Baseline data for insecticide resistance monitoring in tobacco caterpillar, Spodoptera litura (Fabricius) (Lepidoptera: Noctuidae) on cole crops in Punjab, India
Prabhjot Kaur, B.K. Kang
Journal Title:INTERNATIONAL JOURNAL OF SCIENTIFIC RESEARCH
The tobacco caterpillar, Spodoptera litura (Fabricius) (Lepidoptera: Noctuidae) is an agricultural important pest
species. S. litura has a wide host range of approximately recorded 150 plant species worldwide (Chari & Patel, 1989).
In Punjab, this pest attains sporadic status primarily on cauliflower, Brassica oleracea (L.). This pest destroys vegetable crop and particularly
prefers the cruciferae family (Charoensak et al., 2009). However, it is also observed feeding on other crops such as arbi, Colocasia esculenta
(L.), mung bean, Vigna radiata (L.), sunflower, Helianthus annuus (L.), cotton, Gossypium hirsutum (L.), castor, Ricinus communis (L.), etc.
(Kumar, 1992). Larvae of this pest completely devour the leaves of infested plant resulting in huge crop losses which ranges from 50 to 70 per
cent. Indiscriminate and continuous use of insecticides has contributed in development of insecticide resistance in insects and caused the
environmental degradation as well. Moreover, a base line data regarding the toxicity of the newer insecticides would help in understanding the level of resistance developed in this pest and any possible cross-resistance there in, which could be assessed in advance. Therefore,
present studies on development of resistance in S. litura against four new chemistry insecticides (emamectin benzoate, chlorantraniliprole,
indoxacarb and spinosad) were carried out in the Toxicology laboratory, Department of Entomology, Punjab Agricultural University, Ludhiana, Punjab, India during the year 2011-12. Various stages of S. litura (eggs, larvae) were collected from four different locations (Malerkotla,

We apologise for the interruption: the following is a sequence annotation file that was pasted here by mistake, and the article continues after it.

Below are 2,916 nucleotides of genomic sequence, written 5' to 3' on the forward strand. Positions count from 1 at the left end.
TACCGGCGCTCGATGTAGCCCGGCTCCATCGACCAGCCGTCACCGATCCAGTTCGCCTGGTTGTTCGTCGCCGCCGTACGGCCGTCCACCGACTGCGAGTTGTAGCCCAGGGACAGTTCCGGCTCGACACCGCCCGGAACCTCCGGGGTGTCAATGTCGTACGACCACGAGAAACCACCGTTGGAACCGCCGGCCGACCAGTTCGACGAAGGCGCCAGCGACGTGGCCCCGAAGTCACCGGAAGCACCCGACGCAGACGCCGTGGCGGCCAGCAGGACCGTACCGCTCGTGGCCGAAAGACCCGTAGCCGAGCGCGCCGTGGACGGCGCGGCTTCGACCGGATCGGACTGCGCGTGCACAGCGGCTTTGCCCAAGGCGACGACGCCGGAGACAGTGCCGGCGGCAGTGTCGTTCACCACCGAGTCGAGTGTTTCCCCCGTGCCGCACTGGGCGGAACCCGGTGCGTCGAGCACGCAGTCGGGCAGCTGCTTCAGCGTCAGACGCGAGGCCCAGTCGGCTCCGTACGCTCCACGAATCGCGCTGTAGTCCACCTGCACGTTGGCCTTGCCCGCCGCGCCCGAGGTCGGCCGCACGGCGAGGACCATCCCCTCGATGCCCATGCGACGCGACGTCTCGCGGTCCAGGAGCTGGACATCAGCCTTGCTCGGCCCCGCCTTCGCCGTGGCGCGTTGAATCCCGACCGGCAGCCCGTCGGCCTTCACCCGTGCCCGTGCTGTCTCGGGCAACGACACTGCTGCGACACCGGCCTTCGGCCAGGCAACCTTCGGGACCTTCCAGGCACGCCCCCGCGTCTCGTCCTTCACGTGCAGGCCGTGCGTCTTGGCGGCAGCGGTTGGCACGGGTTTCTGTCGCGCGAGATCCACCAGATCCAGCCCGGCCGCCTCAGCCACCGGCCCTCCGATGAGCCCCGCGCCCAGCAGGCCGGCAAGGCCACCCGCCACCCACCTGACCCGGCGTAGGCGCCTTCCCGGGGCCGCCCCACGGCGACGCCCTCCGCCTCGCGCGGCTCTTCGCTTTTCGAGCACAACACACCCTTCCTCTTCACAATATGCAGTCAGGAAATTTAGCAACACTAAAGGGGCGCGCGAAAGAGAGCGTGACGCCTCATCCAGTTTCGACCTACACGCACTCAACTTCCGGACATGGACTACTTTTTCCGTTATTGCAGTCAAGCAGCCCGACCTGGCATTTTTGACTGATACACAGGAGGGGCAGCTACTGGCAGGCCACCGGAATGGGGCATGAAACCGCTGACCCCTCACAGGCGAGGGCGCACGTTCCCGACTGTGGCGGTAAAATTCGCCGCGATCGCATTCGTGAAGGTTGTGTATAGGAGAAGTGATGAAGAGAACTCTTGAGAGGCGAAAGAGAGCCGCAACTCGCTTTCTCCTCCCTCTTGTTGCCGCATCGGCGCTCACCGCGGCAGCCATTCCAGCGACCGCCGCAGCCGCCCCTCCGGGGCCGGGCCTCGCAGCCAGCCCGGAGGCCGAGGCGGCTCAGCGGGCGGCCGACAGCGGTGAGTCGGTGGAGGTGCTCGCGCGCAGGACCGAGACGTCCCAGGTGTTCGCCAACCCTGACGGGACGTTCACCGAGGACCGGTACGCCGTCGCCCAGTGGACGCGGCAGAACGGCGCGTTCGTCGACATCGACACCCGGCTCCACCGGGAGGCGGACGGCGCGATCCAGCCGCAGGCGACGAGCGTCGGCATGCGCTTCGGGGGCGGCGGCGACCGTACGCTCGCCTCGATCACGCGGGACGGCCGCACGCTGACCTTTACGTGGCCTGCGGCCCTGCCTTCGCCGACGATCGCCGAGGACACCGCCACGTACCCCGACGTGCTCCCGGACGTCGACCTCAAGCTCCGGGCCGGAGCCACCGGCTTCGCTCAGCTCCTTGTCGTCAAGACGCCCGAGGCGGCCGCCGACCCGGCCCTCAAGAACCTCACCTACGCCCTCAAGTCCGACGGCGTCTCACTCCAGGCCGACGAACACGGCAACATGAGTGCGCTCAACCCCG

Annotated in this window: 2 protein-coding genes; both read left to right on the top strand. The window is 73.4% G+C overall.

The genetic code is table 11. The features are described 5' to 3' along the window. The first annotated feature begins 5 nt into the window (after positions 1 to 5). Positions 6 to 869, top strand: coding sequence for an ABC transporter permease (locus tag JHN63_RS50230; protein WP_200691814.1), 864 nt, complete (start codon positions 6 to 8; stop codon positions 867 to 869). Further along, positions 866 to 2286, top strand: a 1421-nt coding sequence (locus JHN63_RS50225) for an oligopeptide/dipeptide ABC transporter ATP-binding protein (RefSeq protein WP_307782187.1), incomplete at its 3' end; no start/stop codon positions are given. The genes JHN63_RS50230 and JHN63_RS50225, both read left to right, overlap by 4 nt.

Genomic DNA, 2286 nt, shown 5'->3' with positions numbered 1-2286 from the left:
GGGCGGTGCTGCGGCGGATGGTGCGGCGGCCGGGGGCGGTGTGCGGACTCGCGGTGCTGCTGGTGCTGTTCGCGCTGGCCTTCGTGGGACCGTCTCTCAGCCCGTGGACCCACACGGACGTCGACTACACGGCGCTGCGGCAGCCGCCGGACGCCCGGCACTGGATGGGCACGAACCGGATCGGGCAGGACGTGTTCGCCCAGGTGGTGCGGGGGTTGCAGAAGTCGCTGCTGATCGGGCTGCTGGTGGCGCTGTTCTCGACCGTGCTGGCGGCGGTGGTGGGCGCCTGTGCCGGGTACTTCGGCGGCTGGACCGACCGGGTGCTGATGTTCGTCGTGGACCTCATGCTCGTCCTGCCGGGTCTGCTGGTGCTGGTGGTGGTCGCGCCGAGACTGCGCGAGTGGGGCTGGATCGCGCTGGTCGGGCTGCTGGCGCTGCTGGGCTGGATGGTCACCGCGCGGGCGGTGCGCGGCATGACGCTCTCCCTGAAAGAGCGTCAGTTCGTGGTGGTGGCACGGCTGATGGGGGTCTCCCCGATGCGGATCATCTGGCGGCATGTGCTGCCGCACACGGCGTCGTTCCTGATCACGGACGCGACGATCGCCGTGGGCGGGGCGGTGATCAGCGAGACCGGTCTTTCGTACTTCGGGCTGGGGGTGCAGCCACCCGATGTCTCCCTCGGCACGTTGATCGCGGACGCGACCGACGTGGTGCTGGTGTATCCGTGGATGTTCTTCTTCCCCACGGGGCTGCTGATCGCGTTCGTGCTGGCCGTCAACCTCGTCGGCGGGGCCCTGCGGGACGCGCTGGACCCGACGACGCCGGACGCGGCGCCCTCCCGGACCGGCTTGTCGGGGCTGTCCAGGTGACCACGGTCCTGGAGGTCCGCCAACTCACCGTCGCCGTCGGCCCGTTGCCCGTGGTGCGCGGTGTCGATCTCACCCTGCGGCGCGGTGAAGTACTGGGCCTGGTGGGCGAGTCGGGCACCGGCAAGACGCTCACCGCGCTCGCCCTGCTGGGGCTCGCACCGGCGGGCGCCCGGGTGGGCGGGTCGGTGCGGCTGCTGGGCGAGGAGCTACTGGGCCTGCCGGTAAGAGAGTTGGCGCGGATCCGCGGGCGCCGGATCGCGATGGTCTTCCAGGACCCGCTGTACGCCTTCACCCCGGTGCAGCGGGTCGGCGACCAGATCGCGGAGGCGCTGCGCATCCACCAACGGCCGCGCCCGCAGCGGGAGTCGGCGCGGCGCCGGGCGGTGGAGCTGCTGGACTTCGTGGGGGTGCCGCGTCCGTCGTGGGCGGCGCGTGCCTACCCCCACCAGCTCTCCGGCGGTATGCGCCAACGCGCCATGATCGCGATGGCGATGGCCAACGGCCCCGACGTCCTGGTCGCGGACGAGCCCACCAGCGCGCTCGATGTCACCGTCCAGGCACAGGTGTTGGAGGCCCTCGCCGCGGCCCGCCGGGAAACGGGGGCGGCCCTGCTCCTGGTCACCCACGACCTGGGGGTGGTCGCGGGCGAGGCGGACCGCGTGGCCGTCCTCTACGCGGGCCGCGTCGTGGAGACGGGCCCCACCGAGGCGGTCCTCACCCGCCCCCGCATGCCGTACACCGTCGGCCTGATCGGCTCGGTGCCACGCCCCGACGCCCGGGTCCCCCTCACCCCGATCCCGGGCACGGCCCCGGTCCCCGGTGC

Hoshiarpur, Amritsar and Samrala) of Punjab. Resistance is developed in third instars of lepidopterous pests (Anand et al., 2011). Therefore,
larval bioassays were conducted to estimate the response of field populations of thirty third-instar larvae of S. litura under laboratory conditions at 25±2°C and 65±5 per cent relative humidity. Leaf dip bioassay technique with diluted insecticide formulations recommended by
Insecticide Resistance Action Committee (IRAC) was performed in the laboratory with seven to ten treatments depending on the insecticide
class, respectively. LC50 values were estimated by probit analysis after correction to record control mortality data which was used to calculate the resistance ratios (RR). The LC50 values worked out for emamectin benzoate, chlorantraniliprole, indoxacarb, spinosad are 0.081,
0.088, 0.380, 4.00 parts per million (ppm) against pest populations collected from Malerkotla; 0.051, 0.060, 0.250, 3.00 ppm of Amritsar;
0.002, 0.001, 0.0076, 0.10 ppm for Samrala and 0.000014, 0.00001, 0.00056, 0.003 ppm against pest population of Hoshiarpur, respectively. The
LC50 values for populations collected from these four locations were in the order Malerkotla>Amritsar >Samrala>Hoshiarpur for the insecticides (emamectin benzoate, chlorantraniliprole, indoxacarb and spinosad) tested. Based on LC50 values obtained, emamectin benzoate
(0.000014 ppm) was found to be the most toxic among all the tested populations, followed by chlorantraniliprole (0.00001 ppm), indoxacarb
(0.00056 ppm) and spinosad (0.003 ppm), respectively. The pairwise correlation coefficients of LC50 values indicated that there was lack of
cross resistance for emamectin benzoate, chlorantraniliprole, spinosad, indoxacarb in populations of S. litura from Punjab. These insecticides may prove to be promising substitutes for the effective control of insecticide resistant populations of S. litura which were collected from
Malerkotla region of Punjab state, India.